Cannabinoid Hyperemesis: How Rare?

I recently read a CBS news story about CHS, or Cannabinoid Hyperemesis Syndrome, describing a 100% increase in cases in Colorado since the legalization of marijuana there.  A search for ‘THC’ and ‘CHS’ pulls stories from a range of sources including High Times, Wikipedia, Fusion.net, and Current Psychiatry.  A broader search reveals articles calling the disorder ‘fake news‘.

Most articles about CHS describe the condition as ‘rare’, but becoming less rare as the legalization movement takes root and grows (like a weed).  The syndrome occurs in heavy, long-time users of marijuana who first notice reduced appetite, mild nausea, and sometimes weight loss.  Those symptoms, and the symptoms that follow, are relieved by smoking marijuana, leading those with the condition to become heavier users who come to see marijuana as beneficial to their health.

Over time the symptoms worsen to include paroxysms of severe abdominal pain, nausea, and vomiting.  Patients often seek help from a number of health practitioners, including alternative health treatments.  Tests come up negative, and patients continue to turn to marijuana to treat the symptoms– along with hot baths and showers, which for some reason make the pain and nausea more-tolerable.

Since we live in an era of social media I’ll add at this point that I have no strong feelings toward marijuana.  I don’t kick people off buprenorphine products for testing positive for THC, as it makes little sense to me to stop treating a potentially fatal disease because the patient smokes pot.  I doubt doctors would withhold cancer treatment because of marijuana use either.  I’m writing about my observations to try to get the word out about something that doctors are missing.  I’ve seen symptoms identical to those described in reports in several patients over the past 2-3 years, causing to wonder if the condition is more common than thought.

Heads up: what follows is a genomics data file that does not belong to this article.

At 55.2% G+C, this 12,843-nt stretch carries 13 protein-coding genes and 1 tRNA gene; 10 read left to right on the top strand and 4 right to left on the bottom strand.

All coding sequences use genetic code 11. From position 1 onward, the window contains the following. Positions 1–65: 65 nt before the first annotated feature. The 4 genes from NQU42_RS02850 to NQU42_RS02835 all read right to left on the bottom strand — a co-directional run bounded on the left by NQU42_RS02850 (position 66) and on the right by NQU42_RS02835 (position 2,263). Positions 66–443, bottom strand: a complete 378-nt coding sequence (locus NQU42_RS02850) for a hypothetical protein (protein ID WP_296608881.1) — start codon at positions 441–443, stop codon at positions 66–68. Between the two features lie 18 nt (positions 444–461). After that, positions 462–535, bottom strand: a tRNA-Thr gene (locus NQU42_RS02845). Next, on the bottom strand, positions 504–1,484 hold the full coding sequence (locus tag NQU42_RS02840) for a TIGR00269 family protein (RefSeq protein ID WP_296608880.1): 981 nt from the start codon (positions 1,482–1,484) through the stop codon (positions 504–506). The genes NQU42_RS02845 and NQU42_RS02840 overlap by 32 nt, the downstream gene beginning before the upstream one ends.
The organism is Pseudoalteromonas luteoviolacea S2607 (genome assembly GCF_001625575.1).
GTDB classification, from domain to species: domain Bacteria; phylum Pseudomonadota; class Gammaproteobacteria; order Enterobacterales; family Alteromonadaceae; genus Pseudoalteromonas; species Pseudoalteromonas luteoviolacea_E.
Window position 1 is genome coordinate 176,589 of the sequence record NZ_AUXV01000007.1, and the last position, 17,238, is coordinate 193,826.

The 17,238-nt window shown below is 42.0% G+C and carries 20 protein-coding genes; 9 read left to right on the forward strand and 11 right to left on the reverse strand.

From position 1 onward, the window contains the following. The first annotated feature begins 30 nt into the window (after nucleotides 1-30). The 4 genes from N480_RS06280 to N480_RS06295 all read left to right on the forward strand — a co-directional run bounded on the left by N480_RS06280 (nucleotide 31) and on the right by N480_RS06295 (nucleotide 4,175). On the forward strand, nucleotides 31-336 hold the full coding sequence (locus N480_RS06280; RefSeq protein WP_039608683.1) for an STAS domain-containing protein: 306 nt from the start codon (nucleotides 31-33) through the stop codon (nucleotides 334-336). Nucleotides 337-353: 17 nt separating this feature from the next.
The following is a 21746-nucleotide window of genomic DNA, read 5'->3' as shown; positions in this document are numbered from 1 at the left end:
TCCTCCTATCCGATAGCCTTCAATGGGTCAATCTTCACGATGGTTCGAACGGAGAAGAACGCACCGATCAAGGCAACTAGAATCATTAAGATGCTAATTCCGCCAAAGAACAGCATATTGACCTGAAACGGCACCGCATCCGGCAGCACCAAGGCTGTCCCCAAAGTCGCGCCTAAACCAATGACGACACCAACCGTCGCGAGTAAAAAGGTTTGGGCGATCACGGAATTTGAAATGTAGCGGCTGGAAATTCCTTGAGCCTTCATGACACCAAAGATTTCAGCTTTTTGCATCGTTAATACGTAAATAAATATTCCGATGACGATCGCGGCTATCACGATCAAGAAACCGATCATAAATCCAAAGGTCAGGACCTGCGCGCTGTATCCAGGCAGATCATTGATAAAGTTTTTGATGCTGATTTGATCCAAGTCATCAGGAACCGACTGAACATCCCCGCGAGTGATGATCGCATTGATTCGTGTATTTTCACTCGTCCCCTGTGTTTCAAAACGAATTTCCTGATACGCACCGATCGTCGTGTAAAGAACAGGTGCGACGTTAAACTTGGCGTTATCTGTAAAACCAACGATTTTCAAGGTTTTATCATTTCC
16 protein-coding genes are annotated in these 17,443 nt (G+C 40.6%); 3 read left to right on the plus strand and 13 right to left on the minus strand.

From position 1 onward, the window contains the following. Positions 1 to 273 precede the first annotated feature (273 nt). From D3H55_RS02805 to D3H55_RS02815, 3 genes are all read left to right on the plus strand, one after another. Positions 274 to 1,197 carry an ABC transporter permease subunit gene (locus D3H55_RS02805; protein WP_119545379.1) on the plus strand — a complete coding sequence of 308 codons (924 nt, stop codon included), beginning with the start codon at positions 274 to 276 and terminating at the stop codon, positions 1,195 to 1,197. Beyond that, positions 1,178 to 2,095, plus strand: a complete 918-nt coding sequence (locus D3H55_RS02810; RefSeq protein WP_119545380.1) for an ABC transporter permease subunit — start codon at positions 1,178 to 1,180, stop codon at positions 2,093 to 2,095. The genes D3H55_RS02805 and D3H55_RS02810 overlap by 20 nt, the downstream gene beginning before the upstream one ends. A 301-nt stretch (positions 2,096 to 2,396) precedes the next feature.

The Current Psychiatry article describes possible mechanisms for symptoms of CHS.  The nausea and vomiting may be caused by accumulation of cannabinoids in lipid tissue of the gut, causing activation of the CB1 receptor in the intestine to override the anti-emetic effects of CB1 activation in the hypothalamus.  Activation of CB1 receptors in the gut slows peristalsis and dilates blood vessels to the intestines. Hot baths and showers may provide relief by dilating skin blood vessels and redirecting blood flow away from the gut.  Other possible causes relate to the effects of specific cannabinoids, or perhaps certain herbicides or pesticides.

One of my patients had classic symptoms of CHS for several years.  I had not yet heard of the condition, but noticed that he repeatedly talked about marijuana being a ‘wonder drug’ for disabling stomach pain and nausea, even as he lost weight and his general health deteriorated.  When I asked if he considered that marijuana may actually be harming his health he became angry and defensive, and never returned for follow-up.

Another patient has discussed his spouse’s health problems, hoping I would offer relief that she didn’t find through visits to many specialists. Marijuana wasn’t even part of the discussion as he described her severe pain and nausea over the past year that caused her to go to the ER several times each month.  At his last appointment, armed with new knowledge about CHS, I asked him if his wife smoked marijuana.  He said that she not only smoked it, she recently got her ‘medical marijuana’ card because it was the only thing that treated her nausea.  I asked if she ever felt better after a shower, and he said “oh my  gosh, she is in the shower for three hours or more every day with the hot water turned up!”

The big question, of course, will be whether these and other people with similar symptoms will try going without pot for a month, the length of time required for symptoms to fade… and whether stopping actually relieves their symptoms. But other heavy marijuana users with pain and nausea should read up on CHS, and consider a trial off THC.  One month without smoking isn’t going to kill you!

Cannabinoid Hyperemesis: How Rare?